Friday, December 29, 2017
Important Records IMPREC247
I bought this strictly on the basis of its cover. Well that and it was really cheap. I didn't even bother to look the band up, I knew a record with this crazy a cover had to at least be interesting, if not actually good. I had never heard of Cave and I still don't know much about them except that they are based in Chicago and one of the guys calls himself Rotten Milk. The record opens with "Gamm" which begins with a slow drone before erupting into a heavy psych instrumental. It is exactly what I hoped this record would be like. "Made in Malaysia" has some lyrics that I can't decipher and has a more straight ahead heavy rock approach although the instrumental break is pretty trippy. I dig the vaguely Middle Eastern riff and the kinetic energy driving the song. Side one concludes with the far more spacey "Encino Men." It features a hypnotic rhythm track over which someone is noodling away on a synthesizer. There is also some sporadic garbled singing with heavy reverb. It reminds me of "A Saucerful of Secrets" era Pink Floyd given a dub re-mix. Side two begins with "High, I Am" which follows a similar formula but is far more dynamic and exciting. "Requiem for John Sex" is presumably a tribute to the cabaret singer of the same name. It begins with a jumpy disco-like groove that evolves into a spectacular rave up with synth and guitar cacophony over a relentless pounding rhythm track which is my favorite musical moment on the record. It runs for more than 6 minutes but I wish it was twice as long. It reminds me of Can at their finest. "Machines and Muscles" unfortunately reminds me more of Kraftwerk. It is driven by a mechanical rhythm track with poppy synth runs on top. It is my least favorite song, but it does give the record an upbeat finish. Despite the last song, I'm really happy with this album. I paid peanuts for it, but it is extremely worthwhile and pushes a lot of my buttons. This is one of my favorite things about record collecting, the thrill of discovery and the reward of taking a chance on an unknown record. Logically I ought to research every purchase, but that is no fun for me. I'd rather just get burned once in awhile. A happy find like this terrific record more than makes up for the occasional dud. Recommended to Dead Meadow fans who dig krautrock.
Saturday, November 25, 2017
Columbia KC 33167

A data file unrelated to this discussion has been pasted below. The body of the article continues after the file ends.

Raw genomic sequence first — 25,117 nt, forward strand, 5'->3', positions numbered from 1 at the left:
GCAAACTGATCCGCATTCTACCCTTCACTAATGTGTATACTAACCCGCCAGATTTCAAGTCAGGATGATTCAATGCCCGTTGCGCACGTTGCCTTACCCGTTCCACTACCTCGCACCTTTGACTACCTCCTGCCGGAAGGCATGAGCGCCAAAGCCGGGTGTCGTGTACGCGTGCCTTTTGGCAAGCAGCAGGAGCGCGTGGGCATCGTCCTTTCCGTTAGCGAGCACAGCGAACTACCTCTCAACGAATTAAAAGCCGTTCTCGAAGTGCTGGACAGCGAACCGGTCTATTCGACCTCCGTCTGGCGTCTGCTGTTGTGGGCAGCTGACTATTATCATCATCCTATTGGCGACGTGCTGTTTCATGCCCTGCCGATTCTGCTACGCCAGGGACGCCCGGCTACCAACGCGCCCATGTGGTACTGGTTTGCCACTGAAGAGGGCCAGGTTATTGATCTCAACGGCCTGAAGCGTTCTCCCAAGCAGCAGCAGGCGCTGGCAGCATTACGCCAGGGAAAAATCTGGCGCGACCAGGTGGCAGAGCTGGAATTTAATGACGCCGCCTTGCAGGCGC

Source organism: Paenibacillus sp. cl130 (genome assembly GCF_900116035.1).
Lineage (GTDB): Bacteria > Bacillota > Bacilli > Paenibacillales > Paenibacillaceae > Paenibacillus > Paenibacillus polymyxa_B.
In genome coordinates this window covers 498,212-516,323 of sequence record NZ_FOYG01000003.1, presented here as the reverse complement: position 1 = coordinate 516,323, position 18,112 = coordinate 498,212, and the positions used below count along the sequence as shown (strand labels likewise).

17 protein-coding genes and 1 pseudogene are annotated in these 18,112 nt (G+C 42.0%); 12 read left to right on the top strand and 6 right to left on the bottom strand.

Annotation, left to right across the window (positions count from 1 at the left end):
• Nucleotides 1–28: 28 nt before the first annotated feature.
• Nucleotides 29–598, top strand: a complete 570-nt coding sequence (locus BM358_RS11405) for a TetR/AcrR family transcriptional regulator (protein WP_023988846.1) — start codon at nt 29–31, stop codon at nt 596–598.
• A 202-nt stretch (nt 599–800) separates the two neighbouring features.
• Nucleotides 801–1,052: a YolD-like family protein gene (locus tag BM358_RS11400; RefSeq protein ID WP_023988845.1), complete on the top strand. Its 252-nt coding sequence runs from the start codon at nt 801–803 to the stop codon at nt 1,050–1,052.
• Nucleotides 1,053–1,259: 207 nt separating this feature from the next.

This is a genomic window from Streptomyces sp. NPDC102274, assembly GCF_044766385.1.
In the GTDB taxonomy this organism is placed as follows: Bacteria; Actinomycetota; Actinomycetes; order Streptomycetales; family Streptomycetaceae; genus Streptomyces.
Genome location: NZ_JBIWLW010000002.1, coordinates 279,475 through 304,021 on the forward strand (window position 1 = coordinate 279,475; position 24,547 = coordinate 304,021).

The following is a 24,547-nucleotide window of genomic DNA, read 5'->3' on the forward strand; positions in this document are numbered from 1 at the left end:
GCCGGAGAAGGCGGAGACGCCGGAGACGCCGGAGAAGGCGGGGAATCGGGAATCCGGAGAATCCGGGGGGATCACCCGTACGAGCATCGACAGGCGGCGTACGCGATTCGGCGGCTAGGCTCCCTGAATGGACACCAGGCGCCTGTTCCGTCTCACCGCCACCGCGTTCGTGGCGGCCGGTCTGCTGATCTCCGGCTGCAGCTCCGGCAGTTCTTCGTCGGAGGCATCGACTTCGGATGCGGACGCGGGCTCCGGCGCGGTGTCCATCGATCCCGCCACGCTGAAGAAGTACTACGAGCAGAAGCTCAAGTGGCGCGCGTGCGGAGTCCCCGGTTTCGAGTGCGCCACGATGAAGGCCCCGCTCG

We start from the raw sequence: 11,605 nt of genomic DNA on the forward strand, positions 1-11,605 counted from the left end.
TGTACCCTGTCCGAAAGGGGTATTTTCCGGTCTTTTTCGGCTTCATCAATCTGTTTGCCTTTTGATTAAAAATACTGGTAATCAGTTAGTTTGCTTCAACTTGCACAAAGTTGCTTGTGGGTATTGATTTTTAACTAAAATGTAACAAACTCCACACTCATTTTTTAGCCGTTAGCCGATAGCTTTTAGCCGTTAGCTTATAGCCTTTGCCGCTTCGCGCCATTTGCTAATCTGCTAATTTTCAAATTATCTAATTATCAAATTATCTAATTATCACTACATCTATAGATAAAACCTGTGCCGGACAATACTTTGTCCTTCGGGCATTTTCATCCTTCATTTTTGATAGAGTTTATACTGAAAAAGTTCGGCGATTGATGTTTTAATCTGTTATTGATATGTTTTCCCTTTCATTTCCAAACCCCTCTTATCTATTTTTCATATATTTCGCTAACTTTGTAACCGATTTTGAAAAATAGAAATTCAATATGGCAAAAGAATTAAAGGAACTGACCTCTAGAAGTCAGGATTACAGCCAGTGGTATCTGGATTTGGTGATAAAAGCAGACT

As I often do when one of my musical idols dies, I listened repeatedly to my Leonard Cohen records last year following his passing. My favorites have always been the first two, "Songs of Leonard Cohen" and "Songs from a Room," but pulling this record out after not listening to it for at least a decade, I was struck by how good it sounded. I ended up playing this and his final record "You Want It Darker" the most and a year later I'm still playing them. I don't have the will to blog about his final record so I'm doing this one. When I saw Cohen during his last tour, I had a feeling I'd never see him again. Although he delivered a powerful and lively show, I could perceive his fragility. In contrast one of the things I like about this album is that it is so robust and full of vitality. It sounds like a man at the peak of his powers. This is evident right from the start with "Is This What You Wanted." Cohen delivers the humorous lyrics with vigor and the bass-driven music sounds almost funky particularly when the soulful back up singers join in. "Chelsea Hotel #2" is a return to the folky introspective sound of Cohen's earlier albums. It is deservedly one of his best known songs with its striking imagery and confessional nature. I would probably like it better if Cohen had not revealed that it was about Janis Joplin. To me that makes it seem kind of tawdry like he was violating her privacy. Plus I think it diminishes the poetic power of the song by grounding it in a specific reality. It is still a brilliant song though. The album regains energy with "Lover Lover Lover" which has a dynamic rhythm track and an urgent vocal from Cohen. "Field Commander Cohen" features self-referential lyrics full of evocative language. It is one of my favorite cuts on the album and its power is enhanced by a sensitive arrangement that makes excellent use of strings. "Why Don't You Try" has a slightly jazzy feel to it that complements Cohen's warm, relaxed vocal. Side two opens with "There is a War" which is a turbulent song with cutting lyrics. The music has an insistent rhythm that heightens its impact. "A Singer Must Die" is another self-referential song that features an impressively nuanced and sensitive vocal from Cohen that really gets to me. "I Tried to Leave You" also features a gripping vocal from Cohen backed by a subtle jazz-tinged musical arrangement. Cohen may not have been a technically skilled singer, but he knew how to put over a song as good as any torch singer. "Who By Fire" has some of the most fascinating lyrics on the record supported by a compelling melody that makes it one of the stronger tracks on the album. "Take This Longing" is one of my all time favorite Cohen compositions. The lyrics are extraordinarily beautiful and Cohen's vocal gives me chills. It is all the things I loved about Cohen: intimate, emotional, incisive, honest and romantic. Truly a great song. It would be a majestic conclusion for the album but Cohen had the winning irreverence to finish with "Leaving Greensleeves." It features a raw and gritty vocal from Cohen as he delivers sly, humorous lyrics about the end of a relationship. I love the cynical line "I told my lies to lie between your matchless thighs." Now that's poetry, ha-ha. This is such a wonderful album. Every time I play it I find myself missing Cohen even more. He was one of my favorite artists and I'm so grateful for the albums he left us. They will always be among my most treasured records. Recommended to fans of Joni Mitchell.